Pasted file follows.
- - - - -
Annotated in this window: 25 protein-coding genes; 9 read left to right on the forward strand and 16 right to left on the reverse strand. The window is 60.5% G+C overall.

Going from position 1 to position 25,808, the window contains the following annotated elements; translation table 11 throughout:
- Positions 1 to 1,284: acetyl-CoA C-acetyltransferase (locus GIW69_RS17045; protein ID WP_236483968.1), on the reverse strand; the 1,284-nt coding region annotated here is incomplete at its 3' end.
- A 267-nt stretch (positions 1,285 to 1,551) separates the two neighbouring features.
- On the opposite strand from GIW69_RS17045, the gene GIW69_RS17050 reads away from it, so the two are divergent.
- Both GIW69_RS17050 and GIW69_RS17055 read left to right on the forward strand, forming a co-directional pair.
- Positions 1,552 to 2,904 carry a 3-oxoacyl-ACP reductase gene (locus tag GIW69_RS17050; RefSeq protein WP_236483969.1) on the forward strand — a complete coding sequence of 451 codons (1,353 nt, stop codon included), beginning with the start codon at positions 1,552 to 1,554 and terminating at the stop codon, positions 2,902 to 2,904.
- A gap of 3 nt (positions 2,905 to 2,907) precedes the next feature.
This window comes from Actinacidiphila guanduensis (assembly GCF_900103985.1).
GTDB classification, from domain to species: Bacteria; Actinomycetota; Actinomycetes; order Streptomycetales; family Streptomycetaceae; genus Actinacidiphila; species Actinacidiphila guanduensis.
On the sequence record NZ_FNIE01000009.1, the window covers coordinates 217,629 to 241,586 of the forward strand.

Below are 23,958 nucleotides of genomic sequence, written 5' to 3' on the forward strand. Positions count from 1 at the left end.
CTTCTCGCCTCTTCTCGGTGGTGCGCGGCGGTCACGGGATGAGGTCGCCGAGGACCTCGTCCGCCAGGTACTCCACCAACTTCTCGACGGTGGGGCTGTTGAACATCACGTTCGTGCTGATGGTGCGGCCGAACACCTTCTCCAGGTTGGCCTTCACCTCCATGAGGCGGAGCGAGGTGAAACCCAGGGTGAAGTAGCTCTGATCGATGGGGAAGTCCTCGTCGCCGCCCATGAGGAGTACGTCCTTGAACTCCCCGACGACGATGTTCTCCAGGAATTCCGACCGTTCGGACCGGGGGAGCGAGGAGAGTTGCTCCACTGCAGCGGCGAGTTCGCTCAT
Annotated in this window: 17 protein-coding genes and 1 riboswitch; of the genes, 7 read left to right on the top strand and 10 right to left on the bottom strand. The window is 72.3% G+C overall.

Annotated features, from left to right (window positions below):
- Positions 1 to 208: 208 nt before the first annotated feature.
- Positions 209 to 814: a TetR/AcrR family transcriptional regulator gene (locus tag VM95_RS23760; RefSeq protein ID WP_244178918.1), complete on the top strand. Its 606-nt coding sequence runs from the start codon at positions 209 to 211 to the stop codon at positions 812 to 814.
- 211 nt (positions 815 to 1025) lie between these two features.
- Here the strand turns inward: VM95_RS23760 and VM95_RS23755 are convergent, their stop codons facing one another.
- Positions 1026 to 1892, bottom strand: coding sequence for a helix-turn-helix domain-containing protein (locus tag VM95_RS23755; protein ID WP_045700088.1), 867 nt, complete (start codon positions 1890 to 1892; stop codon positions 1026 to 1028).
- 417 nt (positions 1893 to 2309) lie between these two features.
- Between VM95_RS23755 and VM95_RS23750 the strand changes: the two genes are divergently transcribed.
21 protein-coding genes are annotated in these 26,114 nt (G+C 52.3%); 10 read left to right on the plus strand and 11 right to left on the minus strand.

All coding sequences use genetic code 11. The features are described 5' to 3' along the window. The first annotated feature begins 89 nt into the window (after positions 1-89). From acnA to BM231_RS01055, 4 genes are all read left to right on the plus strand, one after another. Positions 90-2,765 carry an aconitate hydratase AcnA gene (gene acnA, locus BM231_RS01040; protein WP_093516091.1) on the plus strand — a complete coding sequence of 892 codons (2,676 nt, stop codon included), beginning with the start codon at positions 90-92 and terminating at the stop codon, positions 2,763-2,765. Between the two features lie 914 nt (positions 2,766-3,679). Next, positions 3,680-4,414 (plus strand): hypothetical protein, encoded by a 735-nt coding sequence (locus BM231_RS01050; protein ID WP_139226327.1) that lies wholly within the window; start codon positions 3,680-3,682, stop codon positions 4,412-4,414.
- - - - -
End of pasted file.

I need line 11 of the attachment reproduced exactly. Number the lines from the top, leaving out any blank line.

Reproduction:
On the sequence record NZ_FNIE01000009.1, the window covers coordinates 217,629 to 241,586 of the forward strand.